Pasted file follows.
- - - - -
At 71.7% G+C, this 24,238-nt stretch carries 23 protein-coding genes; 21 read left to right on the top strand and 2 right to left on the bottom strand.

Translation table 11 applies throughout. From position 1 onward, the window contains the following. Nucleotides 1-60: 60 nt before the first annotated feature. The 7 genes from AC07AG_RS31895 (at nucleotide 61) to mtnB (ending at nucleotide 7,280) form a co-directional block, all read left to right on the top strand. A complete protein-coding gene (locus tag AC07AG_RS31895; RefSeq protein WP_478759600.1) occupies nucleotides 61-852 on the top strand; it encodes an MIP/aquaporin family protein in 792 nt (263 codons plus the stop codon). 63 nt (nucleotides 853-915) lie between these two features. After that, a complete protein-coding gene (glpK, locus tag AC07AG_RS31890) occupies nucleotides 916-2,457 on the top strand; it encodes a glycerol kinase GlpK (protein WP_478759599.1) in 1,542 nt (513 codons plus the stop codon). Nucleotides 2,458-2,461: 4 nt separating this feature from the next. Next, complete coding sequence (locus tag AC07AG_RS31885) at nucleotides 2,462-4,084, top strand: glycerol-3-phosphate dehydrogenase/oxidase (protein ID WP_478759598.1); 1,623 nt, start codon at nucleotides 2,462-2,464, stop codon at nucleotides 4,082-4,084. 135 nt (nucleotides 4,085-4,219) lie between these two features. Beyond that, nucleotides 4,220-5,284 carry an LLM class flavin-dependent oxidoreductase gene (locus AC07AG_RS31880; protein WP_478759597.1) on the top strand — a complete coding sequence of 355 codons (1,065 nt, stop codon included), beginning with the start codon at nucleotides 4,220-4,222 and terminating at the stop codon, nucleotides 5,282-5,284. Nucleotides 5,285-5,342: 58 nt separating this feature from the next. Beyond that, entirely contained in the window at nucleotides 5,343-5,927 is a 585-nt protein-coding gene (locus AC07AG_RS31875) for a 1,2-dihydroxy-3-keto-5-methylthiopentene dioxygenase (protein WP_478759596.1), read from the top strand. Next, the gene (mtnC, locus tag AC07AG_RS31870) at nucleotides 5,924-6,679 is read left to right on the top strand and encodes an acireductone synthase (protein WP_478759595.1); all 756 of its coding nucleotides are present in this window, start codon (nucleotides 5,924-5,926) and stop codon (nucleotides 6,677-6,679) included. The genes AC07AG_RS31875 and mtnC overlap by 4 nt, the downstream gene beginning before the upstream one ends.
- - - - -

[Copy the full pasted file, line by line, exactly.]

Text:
At 71.7% G+C, this 24,238-nt stretch carries 23 protein-coding genes; 21 read left to right on the top strand and 2 right to left on the bottom strand.

Translation table 11 applies throughout. From position 1 onward, the window contains the following. Nucleotides 1-60: 60 nt before the first annotated feature. The 7 genes from AC07AG_RS31895 (at nucleotide 61) to mtnB (ending at nucleotide 7,280) form a co-directional block, all read left to right on the top strand. A complete protein-coding gene (locus tag AC07AG_RS31895; RefSeq protein WP_478759600.1) occupies nucleotides 61-852 on the top strand; it encodes an MIP/aquaporin family protein in 792 nt (263 codons plus the stop codon). 63 nt (nucleotides 853-915) lie between these two features. After that, a complete protein-coding gene (glpK, locus tag AC07AG_RS31890) occupies nucleotides 916-2,457 on the top strand; it encodes a glycerol kinase GlpK (protein WP_478759599.1) in 1,542 nt (513 codons plus the stop codon). Nucleotides 2,458-2,461: 4 nt separating this feature from the next. Next, complete coding sequence (locus tag AC07AG_RS31885) at nucleotides 2,462-4,084, top strand: glycerol-3-phosphate dehydrogenase/oxidase (protein ID WP_478759598.1); 1,623 nt, start codon at nucleotides 2,462-2,464, stop codon at nucleotides 4,082-4,084. 135 nt (nucleotides 4,085-4,219) lie between these two features. Beyond that, nucleotides 4,220-5,284 carry an LLM class flavin-dependent oxidoreductase gene (locus AC07AG_RS31880; protein WP_478759597.1) on the top strand — a complete coding sequence of 355 codons (1,065 nt, stop codon included), beginning with the start codon at nucleotides 4,220-4,222 and terminating at the stop codon, nucleotides 5,282-5,284. Nucleotides 5,285-5,342: 58 nt separating this feature from the next. Beyond that, entirely contained in the window at nucleotides 5,343-5,927 is a 585-nt protein-coding gene (locus AC07AG_RS31875) for a 1,2-dihydroxy-3-keto-5-methylthiopentene dioxygenase (protein WP_478759596.1), read from the top strand. Next, the gene (mtnC, locus tag AC07AG_RS31870) at nucleotides 5,924-6,679 is read left to right on the top strand and encodes an acireductone synthase (protein WP_478759595.1); all 756 of its coding nucleotides are present in this window, start codon (nucleotides 5,924-5,926) and stop codon (nucleotides 6,677-6,679) included. The genes AC07AG_RS31875 and mtnC overlap by 4 nt, the downstream gene beginning before the upstream one ends.